Utah Officer Charged For Encouraging Police Dog To Bite Black Man

An Immigration and Customs Enforcement (ICE)  K-9 agent checks automobiles for contraband in the line to enter the United States at the San Ysidro Port of Entry on October 2, 2019 in San Ysidro, California. - Fentanyl, a powerful painkiller approved by the US Food and Drug Administration for a range of conditions, has been central to the American opioid crisis which began in the late 1990s. China was the first country to manufacture illegal fentanyl for the US market, but the problem surged when trafficking through Mexico began around 2005, according to Donovan. (Photo by SANDY HUFFAKER / AFP) (Photo by SANDY HUFFAKER/AFP via Getty Images)

Utah Officer Charged For Encouraging Police Dog To Bite Black Man

The DA’s office says Jeffery Ryans complied with officers’ orders.

Published September 17th

Written by Paul Meara

On April 24, Jeffery Ryans was in his backyard when police responded to a domestic dispute call. However, as officers arrived on scene, Ryans ended up being forced to his knees after being bitten by one of the officer’s dogs, despite complying with the cops’ orders.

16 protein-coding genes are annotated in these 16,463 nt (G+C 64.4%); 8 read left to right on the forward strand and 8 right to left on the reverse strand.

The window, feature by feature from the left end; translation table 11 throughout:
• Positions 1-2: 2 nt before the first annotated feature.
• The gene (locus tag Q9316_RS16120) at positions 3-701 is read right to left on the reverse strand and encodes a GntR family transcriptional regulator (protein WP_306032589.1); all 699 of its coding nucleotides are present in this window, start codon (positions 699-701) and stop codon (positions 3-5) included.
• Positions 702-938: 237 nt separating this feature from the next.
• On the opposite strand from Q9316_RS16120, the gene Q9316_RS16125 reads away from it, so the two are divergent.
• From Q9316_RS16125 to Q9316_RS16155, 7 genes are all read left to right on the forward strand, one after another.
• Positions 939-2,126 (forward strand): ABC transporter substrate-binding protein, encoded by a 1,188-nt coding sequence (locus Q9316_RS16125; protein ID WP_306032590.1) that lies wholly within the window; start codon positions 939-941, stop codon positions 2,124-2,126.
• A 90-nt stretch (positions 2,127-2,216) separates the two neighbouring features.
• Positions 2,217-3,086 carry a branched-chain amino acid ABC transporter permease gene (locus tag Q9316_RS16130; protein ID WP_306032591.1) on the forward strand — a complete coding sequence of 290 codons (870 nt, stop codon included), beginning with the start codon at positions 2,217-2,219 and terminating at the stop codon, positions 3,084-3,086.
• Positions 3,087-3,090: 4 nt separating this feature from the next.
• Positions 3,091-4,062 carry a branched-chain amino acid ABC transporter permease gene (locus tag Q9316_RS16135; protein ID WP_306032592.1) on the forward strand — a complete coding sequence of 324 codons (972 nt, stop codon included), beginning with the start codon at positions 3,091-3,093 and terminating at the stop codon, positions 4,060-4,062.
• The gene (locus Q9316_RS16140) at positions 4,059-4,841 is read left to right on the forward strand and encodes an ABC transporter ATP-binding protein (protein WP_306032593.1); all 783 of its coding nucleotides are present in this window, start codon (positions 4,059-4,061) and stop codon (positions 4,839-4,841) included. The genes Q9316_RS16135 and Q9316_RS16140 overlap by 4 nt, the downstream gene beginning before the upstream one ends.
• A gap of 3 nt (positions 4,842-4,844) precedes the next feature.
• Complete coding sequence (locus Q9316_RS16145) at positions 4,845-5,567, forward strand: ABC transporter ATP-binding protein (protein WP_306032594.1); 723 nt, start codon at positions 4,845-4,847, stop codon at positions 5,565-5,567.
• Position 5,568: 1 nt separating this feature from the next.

Now, that K9 officer is being charged with assault over the incident. Prosecutors announced the charge on Wednesday (September 16) and also released some of the details of what happened.

According to the Salt Lake County district attorney’s office, Ryans complied with officers’ orders to raise his hands and remain in the backyard. K9 officer Nickolas Pearce then told Ryans to get on the ground before kicking him in the leg, forcing him to his knees, and ordering the dog to bite Ryans.

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Body camera footage reveals Pearce repeatedly praising the dog and saying “good boy” while it latched onto Ryans’ left leg for about 20 seconds as he was being put in handcuffs.

Ryans later underwent surgery and experienced “prolonged loss of the use” of his leg, prosecutors say. His attorneys claim the officer caused an avoidable injury that resulted in Ryans suffering nerve and tendon damage as well as infections that could lead to amputation.

After Ryans went public with his story in a Salt Lake Tribune article last month, the Salt Lake PD opened an investigation and suspended the use of police dogs in apprehensions.

The department said Wednesday it takes the DA’s decision "very seriously" and it will be considered part of its internal affairs investigation.



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